Situated on the 25th floor of a Toronto highrise, the exhibition space affords a sweeping view of the city skyline as well as an equally far-reaching view through design history. Hosted by the Goethe Institute and the German Consulate General in Toronto, “Dimensions of Design” features mini reproductions of 100 of the most classical seats from the late 1800s to about 1990. Each is individually presented on identical tapered white pedestals capped by glass covers that wind throughout the room in a chronological order. Accompanying the chairs on display are 40 different posters presenting the timeline of industrial chair production.
The Vitra Design Museum in Weil am Rhein, which has one of the most important collections of modern furniture design, has been manufacturing 1:6 scale versions of these iconic pieces since 1992. Each carefully crafted reproduction is true to the original, replicating it in workmanship, detail and material; the miniatures have even become sought-after collectors’ articles in their own right.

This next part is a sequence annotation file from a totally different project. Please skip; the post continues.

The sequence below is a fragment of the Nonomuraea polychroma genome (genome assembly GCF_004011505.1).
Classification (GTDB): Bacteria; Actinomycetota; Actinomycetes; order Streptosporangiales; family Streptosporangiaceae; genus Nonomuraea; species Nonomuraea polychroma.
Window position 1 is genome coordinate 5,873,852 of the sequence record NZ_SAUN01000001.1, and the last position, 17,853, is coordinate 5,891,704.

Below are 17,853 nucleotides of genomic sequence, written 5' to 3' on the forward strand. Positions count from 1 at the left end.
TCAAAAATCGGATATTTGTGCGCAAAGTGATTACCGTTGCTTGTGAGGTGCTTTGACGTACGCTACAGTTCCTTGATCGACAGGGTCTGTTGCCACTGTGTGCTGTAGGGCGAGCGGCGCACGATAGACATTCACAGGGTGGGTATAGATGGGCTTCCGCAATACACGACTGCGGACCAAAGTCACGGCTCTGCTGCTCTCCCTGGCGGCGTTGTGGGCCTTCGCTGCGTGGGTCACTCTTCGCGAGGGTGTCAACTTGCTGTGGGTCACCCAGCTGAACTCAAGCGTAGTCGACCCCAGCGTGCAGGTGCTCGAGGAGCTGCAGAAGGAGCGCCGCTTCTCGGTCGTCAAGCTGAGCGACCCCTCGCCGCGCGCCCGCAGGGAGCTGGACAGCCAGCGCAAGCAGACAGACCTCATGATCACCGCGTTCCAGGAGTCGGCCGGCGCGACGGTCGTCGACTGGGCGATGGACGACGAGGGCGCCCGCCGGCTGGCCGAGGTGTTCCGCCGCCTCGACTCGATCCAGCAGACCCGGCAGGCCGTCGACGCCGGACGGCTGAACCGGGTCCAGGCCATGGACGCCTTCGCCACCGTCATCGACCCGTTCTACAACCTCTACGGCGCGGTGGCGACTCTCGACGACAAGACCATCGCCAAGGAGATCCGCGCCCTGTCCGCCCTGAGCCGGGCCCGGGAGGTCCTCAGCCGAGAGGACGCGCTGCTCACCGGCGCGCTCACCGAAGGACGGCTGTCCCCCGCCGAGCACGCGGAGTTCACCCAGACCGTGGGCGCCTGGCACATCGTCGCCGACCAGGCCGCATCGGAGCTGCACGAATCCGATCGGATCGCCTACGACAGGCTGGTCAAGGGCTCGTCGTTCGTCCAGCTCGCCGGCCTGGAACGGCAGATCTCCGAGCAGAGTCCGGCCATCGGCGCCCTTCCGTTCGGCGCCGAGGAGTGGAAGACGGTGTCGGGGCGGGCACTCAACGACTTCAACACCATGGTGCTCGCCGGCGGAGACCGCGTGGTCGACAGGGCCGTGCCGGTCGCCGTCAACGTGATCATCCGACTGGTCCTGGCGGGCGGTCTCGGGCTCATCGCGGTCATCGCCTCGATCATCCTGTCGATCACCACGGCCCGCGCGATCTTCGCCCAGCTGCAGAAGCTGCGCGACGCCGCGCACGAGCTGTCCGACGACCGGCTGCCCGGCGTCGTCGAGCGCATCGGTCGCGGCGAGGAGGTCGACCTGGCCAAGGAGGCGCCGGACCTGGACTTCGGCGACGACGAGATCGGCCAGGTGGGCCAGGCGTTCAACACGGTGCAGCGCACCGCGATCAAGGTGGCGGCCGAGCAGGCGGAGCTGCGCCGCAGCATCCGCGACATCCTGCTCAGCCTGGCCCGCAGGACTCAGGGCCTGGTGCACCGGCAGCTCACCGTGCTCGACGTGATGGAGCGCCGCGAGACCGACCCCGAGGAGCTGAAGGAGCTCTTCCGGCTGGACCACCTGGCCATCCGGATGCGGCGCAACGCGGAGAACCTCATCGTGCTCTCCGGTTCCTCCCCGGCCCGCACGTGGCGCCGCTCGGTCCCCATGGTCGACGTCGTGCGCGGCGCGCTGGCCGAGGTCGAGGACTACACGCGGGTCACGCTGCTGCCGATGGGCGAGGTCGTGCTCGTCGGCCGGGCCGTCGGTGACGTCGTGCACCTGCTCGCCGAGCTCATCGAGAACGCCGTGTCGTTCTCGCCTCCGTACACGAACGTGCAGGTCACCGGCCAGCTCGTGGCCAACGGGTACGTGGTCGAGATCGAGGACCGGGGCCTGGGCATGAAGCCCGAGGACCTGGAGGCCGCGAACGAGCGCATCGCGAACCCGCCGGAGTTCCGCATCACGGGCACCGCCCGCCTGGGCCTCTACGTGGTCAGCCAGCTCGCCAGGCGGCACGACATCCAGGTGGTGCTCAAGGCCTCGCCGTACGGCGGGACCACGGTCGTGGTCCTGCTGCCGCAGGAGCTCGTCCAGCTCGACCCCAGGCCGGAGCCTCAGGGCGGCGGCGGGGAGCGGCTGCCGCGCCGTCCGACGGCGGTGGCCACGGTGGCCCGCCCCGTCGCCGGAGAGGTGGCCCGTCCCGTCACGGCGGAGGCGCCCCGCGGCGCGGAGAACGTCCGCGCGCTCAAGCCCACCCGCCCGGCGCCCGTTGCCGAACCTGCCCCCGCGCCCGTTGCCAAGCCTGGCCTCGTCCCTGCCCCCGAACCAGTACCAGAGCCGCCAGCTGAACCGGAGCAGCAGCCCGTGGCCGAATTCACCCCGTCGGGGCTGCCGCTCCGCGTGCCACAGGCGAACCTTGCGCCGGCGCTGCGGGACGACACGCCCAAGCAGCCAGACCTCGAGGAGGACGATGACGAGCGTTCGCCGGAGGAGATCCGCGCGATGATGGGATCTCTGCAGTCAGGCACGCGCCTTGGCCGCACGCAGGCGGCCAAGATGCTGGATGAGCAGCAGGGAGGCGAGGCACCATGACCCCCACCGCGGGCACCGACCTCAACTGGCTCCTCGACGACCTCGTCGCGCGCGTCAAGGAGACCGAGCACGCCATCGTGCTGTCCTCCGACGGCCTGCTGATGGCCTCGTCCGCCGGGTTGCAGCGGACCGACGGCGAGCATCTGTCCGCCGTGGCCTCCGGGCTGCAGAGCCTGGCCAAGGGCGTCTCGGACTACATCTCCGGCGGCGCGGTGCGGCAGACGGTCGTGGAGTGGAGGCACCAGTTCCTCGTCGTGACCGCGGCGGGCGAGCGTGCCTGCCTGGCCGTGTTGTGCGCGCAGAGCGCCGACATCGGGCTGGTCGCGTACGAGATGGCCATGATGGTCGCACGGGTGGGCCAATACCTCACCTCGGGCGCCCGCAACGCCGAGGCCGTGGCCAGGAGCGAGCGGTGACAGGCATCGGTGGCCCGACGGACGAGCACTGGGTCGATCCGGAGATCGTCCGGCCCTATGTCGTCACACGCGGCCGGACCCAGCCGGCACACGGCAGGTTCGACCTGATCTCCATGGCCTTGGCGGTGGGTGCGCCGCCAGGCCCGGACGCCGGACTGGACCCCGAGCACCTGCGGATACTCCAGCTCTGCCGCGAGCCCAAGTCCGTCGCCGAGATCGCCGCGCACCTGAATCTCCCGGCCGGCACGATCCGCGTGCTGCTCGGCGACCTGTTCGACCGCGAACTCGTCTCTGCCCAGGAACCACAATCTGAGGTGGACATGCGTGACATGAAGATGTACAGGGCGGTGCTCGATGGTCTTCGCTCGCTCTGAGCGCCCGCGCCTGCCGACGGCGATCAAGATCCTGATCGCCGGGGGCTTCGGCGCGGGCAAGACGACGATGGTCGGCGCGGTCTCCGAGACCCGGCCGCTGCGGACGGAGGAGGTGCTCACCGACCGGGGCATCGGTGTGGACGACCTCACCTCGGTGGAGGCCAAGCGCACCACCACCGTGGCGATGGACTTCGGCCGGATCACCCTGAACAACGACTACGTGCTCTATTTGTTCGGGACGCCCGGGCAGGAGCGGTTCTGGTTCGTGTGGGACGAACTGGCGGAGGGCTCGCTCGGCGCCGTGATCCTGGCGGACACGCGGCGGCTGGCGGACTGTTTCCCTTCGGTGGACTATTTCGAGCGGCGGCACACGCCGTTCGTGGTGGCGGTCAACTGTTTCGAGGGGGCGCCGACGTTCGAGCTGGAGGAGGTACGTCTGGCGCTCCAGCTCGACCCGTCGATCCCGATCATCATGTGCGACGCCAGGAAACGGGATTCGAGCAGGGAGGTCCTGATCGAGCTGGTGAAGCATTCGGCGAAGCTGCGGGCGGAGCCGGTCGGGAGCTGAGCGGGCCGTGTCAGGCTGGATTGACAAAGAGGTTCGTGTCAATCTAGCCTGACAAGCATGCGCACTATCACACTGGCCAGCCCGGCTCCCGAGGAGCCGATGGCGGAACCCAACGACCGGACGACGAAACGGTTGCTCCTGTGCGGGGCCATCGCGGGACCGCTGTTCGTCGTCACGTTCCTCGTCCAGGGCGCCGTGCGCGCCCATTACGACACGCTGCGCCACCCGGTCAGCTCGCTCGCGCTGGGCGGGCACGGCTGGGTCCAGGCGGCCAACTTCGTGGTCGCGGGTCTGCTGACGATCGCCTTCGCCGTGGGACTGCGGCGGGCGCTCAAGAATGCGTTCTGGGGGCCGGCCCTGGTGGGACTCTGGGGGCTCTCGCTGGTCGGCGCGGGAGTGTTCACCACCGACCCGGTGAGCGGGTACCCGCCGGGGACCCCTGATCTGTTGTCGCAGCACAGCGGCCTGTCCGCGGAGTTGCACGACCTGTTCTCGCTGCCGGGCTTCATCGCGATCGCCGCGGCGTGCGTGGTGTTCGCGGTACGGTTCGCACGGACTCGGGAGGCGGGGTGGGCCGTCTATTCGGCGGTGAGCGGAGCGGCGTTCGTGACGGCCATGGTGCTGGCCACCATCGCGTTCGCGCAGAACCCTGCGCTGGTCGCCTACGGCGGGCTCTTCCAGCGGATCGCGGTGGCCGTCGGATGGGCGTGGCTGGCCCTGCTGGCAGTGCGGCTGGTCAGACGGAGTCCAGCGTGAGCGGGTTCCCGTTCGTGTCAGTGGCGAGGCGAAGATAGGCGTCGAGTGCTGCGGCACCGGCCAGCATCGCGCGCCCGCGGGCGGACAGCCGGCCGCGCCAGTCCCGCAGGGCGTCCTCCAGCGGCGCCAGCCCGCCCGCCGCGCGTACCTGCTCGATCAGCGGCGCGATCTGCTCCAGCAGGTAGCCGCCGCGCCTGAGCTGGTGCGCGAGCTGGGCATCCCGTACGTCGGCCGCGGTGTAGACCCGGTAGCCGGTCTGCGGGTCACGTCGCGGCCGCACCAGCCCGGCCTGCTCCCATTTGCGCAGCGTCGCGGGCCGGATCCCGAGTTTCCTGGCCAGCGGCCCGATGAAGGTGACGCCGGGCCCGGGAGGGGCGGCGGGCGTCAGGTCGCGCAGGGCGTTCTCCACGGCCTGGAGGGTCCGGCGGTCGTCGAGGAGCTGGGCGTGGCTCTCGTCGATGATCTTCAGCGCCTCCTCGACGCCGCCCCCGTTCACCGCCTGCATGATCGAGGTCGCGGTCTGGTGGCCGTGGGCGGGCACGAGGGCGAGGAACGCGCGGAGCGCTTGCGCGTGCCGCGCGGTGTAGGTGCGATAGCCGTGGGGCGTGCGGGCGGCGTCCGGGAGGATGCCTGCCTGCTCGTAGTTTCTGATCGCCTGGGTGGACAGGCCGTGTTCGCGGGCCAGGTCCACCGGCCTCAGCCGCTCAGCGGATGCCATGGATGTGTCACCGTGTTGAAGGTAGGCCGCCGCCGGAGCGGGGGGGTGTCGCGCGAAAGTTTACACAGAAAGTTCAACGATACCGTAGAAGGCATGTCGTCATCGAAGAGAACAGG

Beginning with easily mass-produced curved wooden furniture like Michael Thonet’s bentwood bistro chair No. 14, the retrospective includes work by Gerrit Rietveld, Alvar Aalto, Marcel Breuer, and Jean Prouvé. All the usual suspects are here, like Hans J. Wegner’ 3-benet Skalstol and Verner Panton’s eponymous chair; as well as rarer models, like Joe Colombo’s stackable Universale and Gaetano Pesce’s Pop Art inspired Donna.
The exhibition is on display at the German Consulate General in Toronto, 2 Bloor Street East until March 9.